The Guardian has a great profile of Robert Trivers, who as a graduate student in the 1970s became one of the most eloquent writers about evolution. My favorite part:
Despite his history degree, it was obvious to his supervisors that he knew little about human biology, so he was given the animals to write about, and started to learn modern Darwinian biology. He fell in love with the logic of evolution. In the flow of genes through generations, and the steady, inexorable shaping of behaviour by natural selection, he saw a geometry of time, as beautiful as the geometry of space that Newton and Galileo had discovered.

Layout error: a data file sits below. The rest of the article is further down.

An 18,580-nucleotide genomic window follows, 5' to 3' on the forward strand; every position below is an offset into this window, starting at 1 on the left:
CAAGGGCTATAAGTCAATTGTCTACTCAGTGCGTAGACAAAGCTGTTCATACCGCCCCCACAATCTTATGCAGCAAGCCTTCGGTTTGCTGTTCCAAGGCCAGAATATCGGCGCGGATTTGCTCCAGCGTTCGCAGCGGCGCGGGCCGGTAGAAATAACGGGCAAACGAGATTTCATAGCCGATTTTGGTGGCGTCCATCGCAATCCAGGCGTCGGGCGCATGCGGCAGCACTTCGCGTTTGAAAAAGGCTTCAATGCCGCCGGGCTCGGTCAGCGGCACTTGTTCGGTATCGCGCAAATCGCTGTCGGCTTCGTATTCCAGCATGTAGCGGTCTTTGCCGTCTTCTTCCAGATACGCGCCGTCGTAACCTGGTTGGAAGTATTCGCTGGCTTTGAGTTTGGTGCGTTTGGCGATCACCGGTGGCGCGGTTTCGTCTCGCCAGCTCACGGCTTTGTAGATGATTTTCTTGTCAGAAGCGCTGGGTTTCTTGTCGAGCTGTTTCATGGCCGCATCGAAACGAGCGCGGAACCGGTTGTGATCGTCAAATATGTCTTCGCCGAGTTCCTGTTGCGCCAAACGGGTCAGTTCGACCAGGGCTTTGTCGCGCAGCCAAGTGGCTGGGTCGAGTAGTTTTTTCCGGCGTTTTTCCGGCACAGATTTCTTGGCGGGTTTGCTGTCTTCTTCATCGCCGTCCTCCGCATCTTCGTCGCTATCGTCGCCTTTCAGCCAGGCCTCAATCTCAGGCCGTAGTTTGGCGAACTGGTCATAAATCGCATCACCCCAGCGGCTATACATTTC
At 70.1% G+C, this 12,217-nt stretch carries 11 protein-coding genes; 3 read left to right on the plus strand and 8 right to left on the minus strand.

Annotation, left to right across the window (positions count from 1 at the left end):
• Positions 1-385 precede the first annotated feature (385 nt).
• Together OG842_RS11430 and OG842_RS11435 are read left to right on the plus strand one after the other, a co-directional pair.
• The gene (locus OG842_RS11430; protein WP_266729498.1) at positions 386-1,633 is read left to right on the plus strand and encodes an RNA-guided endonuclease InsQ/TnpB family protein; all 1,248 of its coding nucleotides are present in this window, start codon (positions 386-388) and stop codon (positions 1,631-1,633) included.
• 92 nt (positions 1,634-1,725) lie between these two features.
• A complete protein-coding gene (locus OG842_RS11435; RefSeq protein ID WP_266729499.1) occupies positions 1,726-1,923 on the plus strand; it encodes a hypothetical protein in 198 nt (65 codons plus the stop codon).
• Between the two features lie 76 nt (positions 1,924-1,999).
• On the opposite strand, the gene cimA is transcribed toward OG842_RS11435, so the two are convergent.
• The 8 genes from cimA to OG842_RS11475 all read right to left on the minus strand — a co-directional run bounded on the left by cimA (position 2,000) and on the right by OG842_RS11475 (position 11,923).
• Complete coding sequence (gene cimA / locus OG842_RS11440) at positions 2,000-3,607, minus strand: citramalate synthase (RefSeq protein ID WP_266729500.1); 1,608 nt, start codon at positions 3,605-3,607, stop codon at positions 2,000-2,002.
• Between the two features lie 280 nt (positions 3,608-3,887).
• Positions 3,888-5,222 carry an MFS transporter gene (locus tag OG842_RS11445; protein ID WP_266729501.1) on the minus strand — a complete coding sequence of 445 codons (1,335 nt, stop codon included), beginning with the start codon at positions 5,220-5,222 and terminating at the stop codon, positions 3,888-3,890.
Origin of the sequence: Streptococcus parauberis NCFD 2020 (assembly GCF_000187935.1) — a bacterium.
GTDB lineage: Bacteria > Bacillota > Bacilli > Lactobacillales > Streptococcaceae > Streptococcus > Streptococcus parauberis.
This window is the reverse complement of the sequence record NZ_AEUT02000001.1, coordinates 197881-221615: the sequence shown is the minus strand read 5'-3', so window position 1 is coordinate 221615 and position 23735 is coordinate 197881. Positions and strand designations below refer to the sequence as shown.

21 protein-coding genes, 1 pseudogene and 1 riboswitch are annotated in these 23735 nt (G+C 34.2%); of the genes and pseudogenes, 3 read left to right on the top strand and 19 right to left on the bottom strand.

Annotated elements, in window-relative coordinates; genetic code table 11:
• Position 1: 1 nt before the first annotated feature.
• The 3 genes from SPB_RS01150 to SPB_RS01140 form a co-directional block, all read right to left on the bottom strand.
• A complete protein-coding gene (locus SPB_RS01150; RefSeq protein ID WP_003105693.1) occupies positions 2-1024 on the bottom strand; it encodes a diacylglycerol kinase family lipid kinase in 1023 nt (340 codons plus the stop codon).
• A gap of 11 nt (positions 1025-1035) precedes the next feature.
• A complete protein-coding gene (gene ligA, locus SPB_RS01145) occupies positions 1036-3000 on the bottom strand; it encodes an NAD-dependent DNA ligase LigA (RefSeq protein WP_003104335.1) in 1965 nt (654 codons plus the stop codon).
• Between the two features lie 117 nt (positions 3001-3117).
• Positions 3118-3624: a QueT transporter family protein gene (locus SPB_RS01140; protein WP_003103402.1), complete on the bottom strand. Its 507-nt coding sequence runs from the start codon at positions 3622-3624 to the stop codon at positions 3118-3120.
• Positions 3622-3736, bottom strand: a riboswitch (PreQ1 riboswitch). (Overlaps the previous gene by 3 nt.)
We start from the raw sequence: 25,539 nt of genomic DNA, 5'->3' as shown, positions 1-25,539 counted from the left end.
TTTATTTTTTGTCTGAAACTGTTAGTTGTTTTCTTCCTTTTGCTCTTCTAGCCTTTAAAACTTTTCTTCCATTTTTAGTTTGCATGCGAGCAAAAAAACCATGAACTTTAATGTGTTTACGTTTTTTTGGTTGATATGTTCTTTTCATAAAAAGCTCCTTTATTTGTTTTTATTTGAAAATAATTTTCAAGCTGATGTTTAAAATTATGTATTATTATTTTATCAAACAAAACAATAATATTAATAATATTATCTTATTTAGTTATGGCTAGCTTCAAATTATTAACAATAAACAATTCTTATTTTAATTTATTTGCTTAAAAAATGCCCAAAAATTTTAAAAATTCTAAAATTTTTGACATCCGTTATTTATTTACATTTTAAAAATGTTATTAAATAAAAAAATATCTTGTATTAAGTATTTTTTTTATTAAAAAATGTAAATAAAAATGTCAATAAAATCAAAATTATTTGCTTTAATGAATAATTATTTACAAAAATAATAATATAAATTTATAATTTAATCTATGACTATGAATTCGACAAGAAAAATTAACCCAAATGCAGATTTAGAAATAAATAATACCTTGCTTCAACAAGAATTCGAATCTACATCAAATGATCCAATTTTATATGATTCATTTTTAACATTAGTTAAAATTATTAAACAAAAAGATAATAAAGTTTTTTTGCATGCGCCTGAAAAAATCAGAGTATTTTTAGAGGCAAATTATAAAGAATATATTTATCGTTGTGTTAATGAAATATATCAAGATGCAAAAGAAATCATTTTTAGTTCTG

Read the whole thing. Hat tip: aldaily